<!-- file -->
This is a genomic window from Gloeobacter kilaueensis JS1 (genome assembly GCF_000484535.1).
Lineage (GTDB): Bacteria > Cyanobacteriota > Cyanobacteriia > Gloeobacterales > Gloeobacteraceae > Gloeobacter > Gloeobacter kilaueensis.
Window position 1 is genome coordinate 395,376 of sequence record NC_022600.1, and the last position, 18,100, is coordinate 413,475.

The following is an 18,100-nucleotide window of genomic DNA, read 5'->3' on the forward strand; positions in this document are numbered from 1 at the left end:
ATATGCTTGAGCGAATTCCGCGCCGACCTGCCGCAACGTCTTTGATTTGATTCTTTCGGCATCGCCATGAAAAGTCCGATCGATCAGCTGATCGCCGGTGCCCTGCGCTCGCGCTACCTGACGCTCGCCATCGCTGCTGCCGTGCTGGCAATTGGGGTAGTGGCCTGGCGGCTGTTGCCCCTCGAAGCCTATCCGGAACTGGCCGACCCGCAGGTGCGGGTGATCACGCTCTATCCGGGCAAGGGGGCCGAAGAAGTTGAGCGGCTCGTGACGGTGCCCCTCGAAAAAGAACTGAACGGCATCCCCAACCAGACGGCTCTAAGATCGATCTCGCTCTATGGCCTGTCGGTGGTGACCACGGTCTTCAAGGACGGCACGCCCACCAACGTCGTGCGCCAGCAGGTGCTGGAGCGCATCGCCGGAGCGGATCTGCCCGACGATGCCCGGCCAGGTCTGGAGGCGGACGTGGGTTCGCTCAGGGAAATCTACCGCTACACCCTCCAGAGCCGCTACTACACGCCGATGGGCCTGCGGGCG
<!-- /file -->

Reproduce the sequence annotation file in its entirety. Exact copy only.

This is a genomic window from Gloeobacter kilaueensis JS1 (genome assembly GCF_000484535.1).
Lineage (GTDB): Bacteria > Cyanobacteriota > Cyanobacteriia > Gloeobacterales > Gloeobacteraceae > Gloeobacter > Gloeobacter kilaueensis.
Window position 1 is genome coordinate 395,376 of sequence record NC_022600.1, and the last position, 18,100, is coordinate 413,475.

The following is an 18,100-nucleotide window of genomic DNA, read 5'->3' on the forward strand; positions in this document are numbered from 1 at the left end:
ATATGCTTGAGCGAATTCCGCGCCGACCTGCCGCAACGTCTTTGATTTGATTCTTTCGGCATCGCCATGAAAAGTCCGATCGATCAGCTGATCGCCGGTGCCCTGCGCTCGCGCTACCTGACGCTCGCCATCGCTGCTGCCGTGCTGGCAATTGGGGTAGTGGCCTGGCGGCTGTTGCCCCTCGAAGCCTATCCGGAACTGGCCGACCCGCAGGTGCGGGTGATCACGCTCTATCCGGGCAAGGGGGCCGAAGAAGTTGAGCGGCTCGTGACGGTGCCCCTCGAAAAAGAACTGAACGGCATCCCCAACCAGACGGCTCTAAGATCGATCTCGCTCTATGGCCTGTCGGTGGTGACCACGGTCTTCAAGGACGGCACGCCCACCAACGTCGTGCGCCAGCAGGTGCTGGAGCGCATCGCCGGAGCGGATCTGCCCGACGATGCCCGGCCAGGTCTGGAGGCGGACGTGGGTTCGCTCAGGGAAATCTACCGCTACACCCTCCAGAGCCGCTACTACACGCCGATGGGCCTGCGGGCG